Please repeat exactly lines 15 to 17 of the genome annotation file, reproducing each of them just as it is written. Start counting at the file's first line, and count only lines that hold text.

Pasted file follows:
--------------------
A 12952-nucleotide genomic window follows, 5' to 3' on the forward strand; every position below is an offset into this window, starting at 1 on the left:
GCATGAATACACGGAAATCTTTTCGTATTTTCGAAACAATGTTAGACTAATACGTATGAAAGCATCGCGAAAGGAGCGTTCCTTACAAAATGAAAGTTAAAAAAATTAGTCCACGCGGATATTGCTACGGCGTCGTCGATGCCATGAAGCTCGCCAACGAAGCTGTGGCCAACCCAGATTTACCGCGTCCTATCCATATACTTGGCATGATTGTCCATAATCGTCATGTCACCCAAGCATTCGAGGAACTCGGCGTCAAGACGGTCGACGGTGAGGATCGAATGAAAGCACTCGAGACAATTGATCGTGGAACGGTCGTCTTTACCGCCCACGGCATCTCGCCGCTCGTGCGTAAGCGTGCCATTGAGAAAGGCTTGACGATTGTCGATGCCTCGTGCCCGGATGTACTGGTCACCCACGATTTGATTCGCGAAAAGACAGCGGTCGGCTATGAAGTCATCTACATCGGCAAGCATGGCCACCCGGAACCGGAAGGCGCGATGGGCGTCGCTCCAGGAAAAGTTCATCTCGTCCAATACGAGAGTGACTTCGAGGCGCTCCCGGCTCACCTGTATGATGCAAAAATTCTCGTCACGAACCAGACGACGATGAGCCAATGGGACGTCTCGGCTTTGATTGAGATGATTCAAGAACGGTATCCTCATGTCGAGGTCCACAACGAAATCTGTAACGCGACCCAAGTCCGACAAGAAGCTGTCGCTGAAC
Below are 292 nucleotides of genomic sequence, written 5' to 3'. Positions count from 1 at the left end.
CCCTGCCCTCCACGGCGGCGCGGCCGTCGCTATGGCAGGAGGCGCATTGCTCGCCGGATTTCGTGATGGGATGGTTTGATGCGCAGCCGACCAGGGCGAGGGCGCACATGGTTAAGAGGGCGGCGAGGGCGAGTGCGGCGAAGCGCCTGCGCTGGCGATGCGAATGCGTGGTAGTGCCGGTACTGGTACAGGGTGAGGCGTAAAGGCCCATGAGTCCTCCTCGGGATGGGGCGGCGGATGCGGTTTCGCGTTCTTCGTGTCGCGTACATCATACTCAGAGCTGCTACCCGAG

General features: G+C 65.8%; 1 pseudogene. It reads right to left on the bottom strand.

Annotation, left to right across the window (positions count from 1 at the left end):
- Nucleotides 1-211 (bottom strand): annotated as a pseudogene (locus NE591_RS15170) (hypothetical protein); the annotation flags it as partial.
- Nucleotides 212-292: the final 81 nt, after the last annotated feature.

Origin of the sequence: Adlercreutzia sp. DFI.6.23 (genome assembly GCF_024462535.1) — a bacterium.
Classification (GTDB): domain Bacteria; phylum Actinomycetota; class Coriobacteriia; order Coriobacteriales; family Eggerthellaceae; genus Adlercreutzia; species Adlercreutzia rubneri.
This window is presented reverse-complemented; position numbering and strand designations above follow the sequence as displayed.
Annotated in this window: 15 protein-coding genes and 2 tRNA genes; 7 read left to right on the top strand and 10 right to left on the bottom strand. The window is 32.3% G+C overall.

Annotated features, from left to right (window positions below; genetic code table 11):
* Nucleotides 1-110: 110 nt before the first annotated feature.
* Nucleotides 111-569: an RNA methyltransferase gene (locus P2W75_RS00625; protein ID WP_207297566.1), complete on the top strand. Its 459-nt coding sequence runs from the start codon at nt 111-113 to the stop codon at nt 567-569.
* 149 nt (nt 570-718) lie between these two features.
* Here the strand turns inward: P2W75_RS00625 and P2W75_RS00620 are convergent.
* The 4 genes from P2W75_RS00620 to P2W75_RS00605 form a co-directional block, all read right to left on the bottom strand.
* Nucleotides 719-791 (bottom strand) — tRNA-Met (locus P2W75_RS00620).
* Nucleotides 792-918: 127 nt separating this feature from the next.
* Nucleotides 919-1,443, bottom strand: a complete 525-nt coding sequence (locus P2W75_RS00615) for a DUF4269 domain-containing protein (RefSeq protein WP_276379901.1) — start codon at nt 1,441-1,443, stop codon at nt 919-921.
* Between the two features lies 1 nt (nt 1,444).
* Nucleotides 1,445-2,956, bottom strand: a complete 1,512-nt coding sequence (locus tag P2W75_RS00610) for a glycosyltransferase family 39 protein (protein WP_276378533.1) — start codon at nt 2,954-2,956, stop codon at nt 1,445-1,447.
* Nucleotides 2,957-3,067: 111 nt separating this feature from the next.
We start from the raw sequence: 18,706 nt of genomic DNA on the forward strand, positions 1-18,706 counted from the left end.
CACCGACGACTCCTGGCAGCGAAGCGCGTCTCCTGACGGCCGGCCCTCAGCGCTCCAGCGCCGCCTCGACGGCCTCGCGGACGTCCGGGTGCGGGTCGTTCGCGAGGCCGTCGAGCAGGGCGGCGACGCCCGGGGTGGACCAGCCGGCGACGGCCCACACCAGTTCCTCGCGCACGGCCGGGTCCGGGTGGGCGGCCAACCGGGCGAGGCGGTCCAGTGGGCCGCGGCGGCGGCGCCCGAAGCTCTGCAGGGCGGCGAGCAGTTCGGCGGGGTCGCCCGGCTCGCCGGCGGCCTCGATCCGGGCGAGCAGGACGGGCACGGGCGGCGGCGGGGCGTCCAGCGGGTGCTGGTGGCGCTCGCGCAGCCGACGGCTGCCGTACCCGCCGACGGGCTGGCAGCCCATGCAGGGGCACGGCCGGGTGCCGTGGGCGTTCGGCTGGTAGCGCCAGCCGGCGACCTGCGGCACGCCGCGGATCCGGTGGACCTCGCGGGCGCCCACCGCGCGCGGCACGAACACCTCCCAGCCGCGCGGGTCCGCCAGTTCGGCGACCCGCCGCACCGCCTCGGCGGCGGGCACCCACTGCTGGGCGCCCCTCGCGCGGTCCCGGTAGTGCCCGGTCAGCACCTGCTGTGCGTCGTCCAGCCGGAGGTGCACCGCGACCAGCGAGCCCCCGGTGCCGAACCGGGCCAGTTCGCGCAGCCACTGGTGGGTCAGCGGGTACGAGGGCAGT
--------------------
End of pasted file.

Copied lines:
* Nucleotides 111-569: an RNA methyltransferase gene (locus P2W75_RS00625; protein ID WP_207297566.1), complete on the top strand. Its 459-nt coding sequence runs from the start codon at nt 111-113 to the stop codon at nt 567-569.
* 149 nt (nt 570-718) lie between these two features.
* Here the strand turns inward: P2W75_RS00625 and P2W75_RS00620 are convergent.